The restoration of the former historic Triana tile and pottery works is part of a wider revitalization and tourist-enhancement programme for this colourful neighbourhood of Seville.
The tight sequence of buildings once housing production, warehouse and sales, original decorative features, blast furnaces that fell silent only relatively recently, and workshops where decorative finishes were developed, all speak of the history and culture of the place. The intricate weave that is the past is here physically reconstructed in the twists and turns of a circulation route that takes the visitor on a journey through the ceramic manufacturing process. The restoration programme succeeds in evoking the past through a series of tangible features added down the years to the three volumes making up the overall complex. The ground floor provides a fascinating insight into tile and pottery production history.
The maze-like circuit leads through the former factory where every production step is still clearly visible. In one place an old wall is still stained with the carbon black caused by a fire.
The stolid building giving onto a street in the “potters” quarter gives no hint of the labyrinthine interiors. Only the 1930s cladding of brilliantly coloured tiles - carefully preserved - advertise what went on inside. Retaining these features, the architects espouse a thoroughly contemporary aesthetic of conservation and restoration: preserving and embedding concrete testimony of the past in an innovative regeneration programme.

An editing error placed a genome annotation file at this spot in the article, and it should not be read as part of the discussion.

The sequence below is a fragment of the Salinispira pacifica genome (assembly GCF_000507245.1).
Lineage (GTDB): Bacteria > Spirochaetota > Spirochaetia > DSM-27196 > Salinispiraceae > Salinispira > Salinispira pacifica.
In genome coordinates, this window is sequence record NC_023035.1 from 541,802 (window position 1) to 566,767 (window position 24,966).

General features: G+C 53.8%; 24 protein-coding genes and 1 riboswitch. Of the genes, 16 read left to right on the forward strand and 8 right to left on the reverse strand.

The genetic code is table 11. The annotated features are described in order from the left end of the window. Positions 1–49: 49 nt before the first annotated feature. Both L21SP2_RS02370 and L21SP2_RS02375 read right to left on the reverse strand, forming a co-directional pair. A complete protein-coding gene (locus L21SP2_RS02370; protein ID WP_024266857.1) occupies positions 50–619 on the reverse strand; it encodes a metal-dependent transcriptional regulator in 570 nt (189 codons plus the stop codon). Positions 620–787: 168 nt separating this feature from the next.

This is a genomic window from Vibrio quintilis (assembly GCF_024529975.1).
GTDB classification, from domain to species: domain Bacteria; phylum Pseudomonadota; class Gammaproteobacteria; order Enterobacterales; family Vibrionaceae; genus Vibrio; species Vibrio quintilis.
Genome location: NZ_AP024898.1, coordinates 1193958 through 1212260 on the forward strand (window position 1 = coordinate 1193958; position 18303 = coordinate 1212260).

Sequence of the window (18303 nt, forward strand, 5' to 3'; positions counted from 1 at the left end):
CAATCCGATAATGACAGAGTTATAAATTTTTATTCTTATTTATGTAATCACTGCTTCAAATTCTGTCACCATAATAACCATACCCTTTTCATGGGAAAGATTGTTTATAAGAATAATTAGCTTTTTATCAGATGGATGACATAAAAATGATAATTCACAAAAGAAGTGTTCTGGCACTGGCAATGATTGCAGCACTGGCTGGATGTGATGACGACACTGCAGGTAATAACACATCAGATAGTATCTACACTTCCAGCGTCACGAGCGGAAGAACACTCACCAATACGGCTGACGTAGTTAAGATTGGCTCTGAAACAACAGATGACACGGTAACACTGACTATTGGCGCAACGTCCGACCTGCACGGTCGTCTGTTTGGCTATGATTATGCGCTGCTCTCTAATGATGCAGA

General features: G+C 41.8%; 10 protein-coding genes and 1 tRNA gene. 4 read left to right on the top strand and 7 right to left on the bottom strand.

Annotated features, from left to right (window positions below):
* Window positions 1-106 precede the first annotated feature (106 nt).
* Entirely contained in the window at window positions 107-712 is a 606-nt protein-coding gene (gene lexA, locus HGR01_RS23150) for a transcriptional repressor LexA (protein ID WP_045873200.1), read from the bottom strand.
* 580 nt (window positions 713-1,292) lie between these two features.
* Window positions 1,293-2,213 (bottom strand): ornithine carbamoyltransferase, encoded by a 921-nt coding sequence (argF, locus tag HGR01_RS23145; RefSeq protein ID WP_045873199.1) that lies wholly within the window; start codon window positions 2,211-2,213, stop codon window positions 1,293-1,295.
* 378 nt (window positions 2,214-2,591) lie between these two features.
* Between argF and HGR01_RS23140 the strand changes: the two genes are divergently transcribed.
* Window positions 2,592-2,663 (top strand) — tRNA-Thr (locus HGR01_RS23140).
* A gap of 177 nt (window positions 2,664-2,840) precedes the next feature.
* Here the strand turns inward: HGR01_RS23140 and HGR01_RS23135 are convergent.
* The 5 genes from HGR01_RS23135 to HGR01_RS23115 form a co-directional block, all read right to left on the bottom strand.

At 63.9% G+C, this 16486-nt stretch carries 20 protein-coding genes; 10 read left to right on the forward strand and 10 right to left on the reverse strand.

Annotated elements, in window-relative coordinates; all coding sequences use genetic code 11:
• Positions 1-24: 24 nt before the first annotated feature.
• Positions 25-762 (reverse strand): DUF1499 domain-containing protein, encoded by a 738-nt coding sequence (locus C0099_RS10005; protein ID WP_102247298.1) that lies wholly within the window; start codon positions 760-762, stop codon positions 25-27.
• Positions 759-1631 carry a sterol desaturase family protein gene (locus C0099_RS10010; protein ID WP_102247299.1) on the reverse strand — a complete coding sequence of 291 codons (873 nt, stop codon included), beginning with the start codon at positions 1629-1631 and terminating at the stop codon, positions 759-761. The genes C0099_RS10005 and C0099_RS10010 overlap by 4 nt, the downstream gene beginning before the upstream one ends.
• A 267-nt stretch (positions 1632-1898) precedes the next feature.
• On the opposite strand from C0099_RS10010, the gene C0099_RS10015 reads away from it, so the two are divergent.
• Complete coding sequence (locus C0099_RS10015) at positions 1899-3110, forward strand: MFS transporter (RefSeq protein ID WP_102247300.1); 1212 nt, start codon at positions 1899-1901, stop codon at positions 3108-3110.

The museum offers a lively learning experience without being overbearing. A modern, rational project, it offers visitors all contemporary means of understanding what used to go on within its walls. The contemporary architecture of the upper floor seconds this by highlighting the visibility of items on display and allowing a clever combination of artificial and natural lighting.
Spatial composition has been given much thought. Ancient elements are juxtaposed with a series of different materials: timber clad walls and flooring; new floor slabs and pillars; and a metal structure resembling an open bookcase for displays of tubular shaped ceramic products. Set against the glazed walls, this metal frame acts as a sun and heat shield, casting welcoming shadows on the interior.